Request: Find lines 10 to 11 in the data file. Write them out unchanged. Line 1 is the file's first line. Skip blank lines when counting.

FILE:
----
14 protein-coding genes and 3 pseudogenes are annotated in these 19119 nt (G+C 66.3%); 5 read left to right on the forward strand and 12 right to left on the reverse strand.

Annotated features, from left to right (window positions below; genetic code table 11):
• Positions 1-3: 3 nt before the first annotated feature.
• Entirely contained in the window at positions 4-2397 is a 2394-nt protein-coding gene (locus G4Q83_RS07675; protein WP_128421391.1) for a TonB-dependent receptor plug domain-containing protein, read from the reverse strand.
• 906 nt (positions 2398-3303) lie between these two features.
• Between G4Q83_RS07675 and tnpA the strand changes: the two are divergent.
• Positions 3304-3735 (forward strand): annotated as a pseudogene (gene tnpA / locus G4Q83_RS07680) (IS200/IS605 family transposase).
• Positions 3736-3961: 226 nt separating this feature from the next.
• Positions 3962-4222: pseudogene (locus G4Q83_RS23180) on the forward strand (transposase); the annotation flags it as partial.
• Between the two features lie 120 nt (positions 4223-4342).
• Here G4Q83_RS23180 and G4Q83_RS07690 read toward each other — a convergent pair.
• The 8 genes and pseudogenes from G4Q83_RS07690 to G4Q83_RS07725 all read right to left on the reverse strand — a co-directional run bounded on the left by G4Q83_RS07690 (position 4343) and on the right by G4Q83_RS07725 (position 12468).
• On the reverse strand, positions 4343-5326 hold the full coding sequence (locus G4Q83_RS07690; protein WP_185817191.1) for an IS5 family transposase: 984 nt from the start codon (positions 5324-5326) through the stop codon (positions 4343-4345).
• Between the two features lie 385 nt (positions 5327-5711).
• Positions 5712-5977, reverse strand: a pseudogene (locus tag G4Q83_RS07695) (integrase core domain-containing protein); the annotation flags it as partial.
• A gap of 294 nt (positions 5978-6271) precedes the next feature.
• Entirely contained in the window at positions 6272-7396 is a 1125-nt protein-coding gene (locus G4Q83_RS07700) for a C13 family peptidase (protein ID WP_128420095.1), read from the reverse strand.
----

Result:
• Between the two features lie 120 nt (positions 4223-4342).
• Here G4Q83_RS23180 and G4Q83_RS07690 read toward each other — a convergent pair.